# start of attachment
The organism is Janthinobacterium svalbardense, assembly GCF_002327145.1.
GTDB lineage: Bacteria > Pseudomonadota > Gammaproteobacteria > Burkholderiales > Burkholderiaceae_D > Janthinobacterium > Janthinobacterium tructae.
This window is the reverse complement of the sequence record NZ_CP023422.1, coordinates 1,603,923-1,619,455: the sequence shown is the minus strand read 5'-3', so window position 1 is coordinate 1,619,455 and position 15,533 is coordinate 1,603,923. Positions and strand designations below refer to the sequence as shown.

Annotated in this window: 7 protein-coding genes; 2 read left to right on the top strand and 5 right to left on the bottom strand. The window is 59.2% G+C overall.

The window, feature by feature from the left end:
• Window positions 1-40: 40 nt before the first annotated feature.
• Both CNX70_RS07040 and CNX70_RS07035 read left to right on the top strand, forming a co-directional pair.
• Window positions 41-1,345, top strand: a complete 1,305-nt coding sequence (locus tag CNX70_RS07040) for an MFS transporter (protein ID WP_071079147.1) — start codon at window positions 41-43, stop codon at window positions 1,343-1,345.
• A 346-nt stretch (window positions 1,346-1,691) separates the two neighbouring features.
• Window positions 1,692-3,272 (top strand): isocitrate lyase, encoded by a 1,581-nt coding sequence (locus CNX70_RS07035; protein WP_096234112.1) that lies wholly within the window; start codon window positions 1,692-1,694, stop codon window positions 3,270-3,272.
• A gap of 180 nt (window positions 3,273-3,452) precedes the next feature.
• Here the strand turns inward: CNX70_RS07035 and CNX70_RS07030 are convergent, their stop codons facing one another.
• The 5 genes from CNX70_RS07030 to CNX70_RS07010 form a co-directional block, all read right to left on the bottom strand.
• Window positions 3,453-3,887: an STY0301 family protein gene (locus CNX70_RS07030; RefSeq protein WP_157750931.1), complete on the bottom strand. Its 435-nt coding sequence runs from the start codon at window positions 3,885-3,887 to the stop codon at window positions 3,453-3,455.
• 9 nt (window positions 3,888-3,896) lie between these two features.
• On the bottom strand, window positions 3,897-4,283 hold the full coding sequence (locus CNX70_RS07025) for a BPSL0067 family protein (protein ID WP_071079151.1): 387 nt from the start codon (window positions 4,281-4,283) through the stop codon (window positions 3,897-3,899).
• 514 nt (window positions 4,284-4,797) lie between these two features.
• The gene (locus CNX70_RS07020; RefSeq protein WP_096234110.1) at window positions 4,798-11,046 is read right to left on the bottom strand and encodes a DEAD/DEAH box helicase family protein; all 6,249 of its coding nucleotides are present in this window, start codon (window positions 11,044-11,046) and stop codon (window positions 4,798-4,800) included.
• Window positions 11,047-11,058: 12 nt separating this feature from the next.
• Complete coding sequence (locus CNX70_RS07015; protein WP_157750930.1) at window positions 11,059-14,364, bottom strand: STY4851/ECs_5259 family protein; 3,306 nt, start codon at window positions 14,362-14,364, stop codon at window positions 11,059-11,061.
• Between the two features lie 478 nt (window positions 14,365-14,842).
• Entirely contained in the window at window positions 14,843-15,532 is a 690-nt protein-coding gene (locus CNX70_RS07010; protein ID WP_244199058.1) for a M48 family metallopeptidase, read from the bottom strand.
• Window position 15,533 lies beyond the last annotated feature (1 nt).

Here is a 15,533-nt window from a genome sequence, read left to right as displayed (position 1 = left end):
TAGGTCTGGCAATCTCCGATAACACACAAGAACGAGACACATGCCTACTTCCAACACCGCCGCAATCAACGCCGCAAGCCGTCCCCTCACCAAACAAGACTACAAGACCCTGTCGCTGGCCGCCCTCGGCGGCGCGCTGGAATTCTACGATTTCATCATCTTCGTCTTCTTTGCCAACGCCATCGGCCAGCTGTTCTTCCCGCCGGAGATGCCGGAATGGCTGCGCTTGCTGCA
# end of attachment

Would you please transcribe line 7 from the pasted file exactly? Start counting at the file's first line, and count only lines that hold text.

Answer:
• Both CNX70_RS07040 and CNX70_RS07035 read left to right on the top strand, forming a co-directional pair.